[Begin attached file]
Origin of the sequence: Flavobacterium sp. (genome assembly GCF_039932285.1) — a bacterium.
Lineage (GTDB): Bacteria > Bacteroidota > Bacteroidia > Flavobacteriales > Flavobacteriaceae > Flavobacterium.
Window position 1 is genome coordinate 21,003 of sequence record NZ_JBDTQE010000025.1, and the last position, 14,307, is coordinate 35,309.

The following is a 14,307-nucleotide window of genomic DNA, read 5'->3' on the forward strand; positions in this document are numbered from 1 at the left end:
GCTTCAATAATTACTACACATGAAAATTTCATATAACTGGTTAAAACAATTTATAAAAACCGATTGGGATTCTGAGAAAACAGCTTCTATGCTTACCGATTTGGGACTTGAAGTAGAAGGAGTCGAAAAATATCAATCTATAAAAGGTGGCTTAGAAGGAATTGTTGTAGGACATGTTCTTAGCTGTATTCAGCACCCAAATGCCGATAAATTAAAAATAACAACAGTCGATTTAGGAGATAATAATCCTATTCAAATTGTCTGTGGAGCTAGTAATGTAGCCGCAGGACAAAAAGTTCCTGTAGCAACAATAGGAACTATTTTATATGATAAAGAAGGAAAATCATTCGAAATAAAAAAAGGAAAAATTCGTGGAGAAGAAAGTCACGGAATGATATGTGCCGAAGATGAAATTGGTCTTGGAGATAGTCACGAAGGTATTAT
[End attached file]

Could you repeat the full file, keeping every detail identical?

Origin of the sequence: Flavobacterium sp. (genome assembly GCF_039932285.1) — a bacterium.
Lineage (GTDB): Bacteria > Bacteroidota > Bacteroidia > Flavobacteriales > Flavobacteriaceae > Flavobacterium.
Window position 1 is genome coordinate 21,003 of sequence record NZ_JBDTQE010000025.1, and the last position, 14,307, is coordinate 35,309.

The following is a 14,307-nucleotide window of genomic DNA, read 5'->3' on the forward strand; positions in this document are numbered from 1 at the left end:
GCTTCAATAATTACTACACATGAAAATTTCATATAACTGGTTAAAACAATTTATAAAAACCGATTGGGATTCTGAGAAAACAGCTTCTATGCTTACCGATTTGGGACTTGAAGTAGAAGGAGTCGAAAAATATCAATCTATAAAAGGTGGCTTAGAAGGAATTGTTGTAGGACATGTTCTTAGCTGTATTCAGCACCCAAATGCCGATAAATTAAAAATAACAACAGTCGATTTAGGAGATAATAATCCTATTCAAATTGTCTGTGGAGCTAGTAATGTAGCCGCAGGACAAAAAGTTCCTGTAGCAACAATAGGAACTATTTTATATGATAAAGAAGGAAAATCATTCGAAATAAAAAAAGGAAAAATTCGTGGAGAAGAAAGTCACGGAATGATATGTGCCGAAGATGAAATTGGTCTTGGAGATAGTCACGAAGGTATTAT